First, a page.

Nick has a slideshow that provides an overview of the various methods of building wooden kayak. Topics covered include Skin-on-frame, Stitch-and-Glue, and Strip Built methods plus a discussion of repairing the boats if damaged, various outfitting techniques and making a wooden paddle. The slideshow is intended as an evening presentation for a woodworking guild or kayaking club. The length of the presentation will depend on how many questions people ask, but generally runs about 1 hour. The slide show can be tailored to the particular interests of your group.
If you strap a wooden boat to your roof and drive to a put in for a paddle, you will need to learn to deal with the inevitable delays that occur when people gather around your car to ask about your boat. "Where did you get it?", "How much did it cost?", "You didn't build that.", and on and on. This is the Parking Lot Syndrome or PLS. It is the burden you will take on when you have a wooden boat on your car.
Most wooden boats will actually weigh less than commercially manufactured boats. Because wood is structurally efficient, a boat built with it can be made quite light. The only real downside of wood is that since it is a natural material it is not necessarily consistent in its weight. And obviously different wood species will have different densities and result in finished products with different weights.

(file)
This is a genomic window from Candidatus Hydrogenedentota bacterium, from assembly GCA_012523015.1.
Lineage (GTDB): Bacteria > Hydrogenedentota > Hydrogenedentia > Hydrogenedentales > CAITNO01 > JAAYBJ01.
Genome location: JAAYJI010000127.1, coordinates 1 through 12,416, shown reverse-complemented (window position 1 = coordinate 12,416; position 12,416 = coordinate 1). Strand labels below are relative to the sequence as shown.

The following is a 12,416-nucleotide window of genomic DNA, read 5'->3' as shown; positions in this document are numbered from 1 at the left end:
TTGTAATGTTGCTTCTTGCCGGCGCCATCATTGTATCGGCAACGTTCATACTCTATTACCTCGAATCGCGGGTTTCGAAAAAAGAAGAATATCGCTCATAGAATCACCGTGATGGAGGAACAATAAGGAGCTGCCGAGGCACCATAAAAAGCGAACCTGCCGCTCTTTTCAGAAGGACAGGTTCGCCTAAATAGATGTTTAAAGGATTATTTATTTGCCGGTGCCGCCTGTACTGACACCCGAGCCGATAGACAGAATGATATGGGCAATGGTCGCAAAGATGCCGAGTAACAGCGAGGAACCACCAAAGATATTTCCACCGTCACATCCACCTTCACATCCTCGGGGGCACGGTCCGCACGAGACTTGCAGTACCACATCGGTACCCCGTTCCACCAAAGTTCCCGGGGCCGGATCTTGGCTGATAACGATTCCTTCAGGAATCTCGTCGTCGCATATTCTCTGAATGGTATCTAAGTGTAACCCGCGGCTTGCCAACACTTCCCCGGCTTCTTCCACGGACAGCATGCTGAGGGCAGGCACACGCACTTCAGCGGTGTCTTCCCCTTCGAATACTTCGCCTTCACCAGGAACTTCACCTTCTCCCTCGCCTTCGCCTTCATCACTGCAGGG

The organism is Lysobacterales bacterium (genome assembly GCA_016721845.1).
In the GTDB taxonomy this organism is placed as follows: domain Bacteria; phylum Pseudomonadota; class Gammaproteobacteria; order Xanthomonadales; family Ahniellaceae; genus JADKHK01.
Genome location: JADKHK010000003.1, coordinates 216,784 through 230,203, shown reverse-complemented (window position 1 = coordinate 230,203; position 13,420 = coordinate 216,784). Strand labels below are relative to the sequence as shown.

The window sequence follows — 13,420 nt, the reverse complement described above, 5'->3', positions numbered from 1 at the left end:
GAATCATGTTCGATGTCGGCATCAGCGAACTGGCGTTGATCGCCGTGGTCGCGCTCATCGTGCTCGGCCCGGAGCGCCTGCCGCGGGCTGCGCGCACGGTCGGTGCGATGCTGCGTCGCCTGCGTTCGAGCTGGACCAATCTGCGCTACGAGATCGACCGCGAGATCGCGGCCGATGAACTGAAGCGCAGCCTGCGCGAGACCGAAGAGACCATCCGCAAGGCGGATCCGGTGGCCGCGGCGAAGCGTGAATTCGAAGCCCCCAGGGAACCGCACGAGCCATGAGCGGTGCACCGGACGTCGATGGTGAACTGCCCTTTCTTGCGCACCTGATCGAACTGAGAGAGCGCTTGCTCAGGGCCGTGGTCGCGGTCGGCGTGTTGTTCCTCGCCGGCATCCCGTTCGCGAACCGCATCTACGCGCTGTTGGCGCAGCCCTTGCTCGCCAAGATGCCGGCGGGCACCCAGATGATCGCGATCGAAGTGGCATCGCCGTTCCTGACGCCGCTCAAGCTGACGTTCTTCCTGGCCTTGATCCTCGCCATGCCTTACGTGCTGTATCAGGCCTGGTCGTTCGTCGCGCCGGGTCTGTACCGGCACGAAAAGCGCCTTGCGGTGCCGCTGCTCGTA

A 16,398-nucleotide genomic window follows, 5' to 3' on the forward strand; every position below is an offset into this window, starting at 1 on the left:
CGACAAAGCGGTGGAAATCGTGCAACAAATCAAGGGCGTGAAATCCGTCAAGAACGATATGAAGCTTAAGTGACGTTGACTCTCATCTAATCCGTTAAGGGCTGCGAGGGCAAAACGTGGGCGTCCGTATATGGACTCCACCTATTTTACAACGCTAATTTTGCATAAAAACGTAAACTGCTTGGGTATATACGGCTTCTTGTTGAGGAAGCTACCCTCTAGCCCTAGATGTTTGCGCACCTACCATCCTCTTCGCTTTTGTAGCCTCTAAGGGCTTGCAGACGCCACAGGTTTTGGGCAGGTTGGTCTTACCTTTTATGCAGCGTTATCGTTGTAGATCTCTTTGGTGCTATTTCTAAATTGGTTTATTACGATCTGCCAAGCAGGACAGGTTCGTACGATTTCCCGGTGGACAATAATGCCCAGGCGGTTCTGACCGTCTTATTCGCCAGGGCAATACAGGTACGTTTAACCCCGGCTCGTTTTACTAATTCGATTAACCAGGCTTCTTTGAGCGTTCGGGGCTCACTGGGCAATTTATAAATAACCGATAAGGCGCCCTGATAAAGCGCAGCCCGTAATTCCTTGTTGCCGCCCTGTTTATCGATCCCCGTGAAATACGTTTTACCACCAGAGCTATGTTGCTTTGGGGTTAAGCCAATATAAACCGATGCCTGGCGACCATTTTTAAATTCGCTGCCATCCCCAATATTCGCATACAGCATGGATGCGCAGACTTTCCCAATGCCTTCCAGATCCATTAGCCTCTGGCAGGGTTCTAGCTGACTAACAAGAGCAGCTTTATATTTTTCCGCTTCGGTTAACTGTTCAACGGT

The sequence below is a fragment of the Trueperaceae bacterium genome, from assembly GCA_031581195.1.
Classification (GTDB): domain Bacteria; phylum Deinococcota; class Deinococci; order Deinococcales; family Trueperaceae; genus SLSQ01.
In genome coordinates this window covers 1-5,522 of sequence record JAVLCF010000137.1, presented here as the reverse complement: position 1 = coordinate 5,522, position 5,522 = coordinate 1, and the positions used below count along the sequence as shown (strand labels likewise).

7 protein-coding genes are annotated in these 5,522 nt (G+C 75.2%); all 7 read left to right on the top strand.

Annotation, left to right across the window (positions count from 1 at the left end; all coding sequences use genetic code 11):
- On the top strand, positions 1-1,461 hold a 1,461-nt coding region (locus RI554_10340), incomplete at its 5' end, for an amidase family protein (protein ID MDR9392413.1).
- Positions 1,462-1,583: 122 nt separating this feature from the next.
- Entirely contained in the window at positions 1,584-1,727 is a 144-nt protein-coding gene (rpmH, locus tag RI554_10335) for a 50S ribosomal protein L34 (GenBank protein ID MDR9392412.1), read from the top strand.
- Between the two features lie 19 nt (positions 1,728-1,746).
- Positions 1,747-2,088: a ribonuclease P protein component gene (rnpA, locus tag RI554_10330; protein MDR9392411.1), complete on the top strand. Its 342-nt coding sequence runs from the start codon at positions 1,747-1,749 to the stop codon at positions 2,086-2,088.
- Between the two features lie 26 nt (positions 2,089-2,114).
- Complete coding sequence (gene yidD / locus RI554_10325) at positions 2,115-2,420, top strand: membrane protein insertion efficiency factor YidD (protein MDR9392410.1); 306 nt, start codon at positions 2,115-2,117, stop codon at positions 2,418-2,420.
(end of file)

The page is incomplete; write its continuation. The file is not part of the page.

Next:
Most of the cost of building a kayak is labor, but doing the work is part of the fun so we won't count that here. Some people are really good at scrounging up materials or have especially good access to quality stuff cheap so we won't count that either, but is worth looking you around for unexpected sources of materials. For example old telephone poles were often cedar...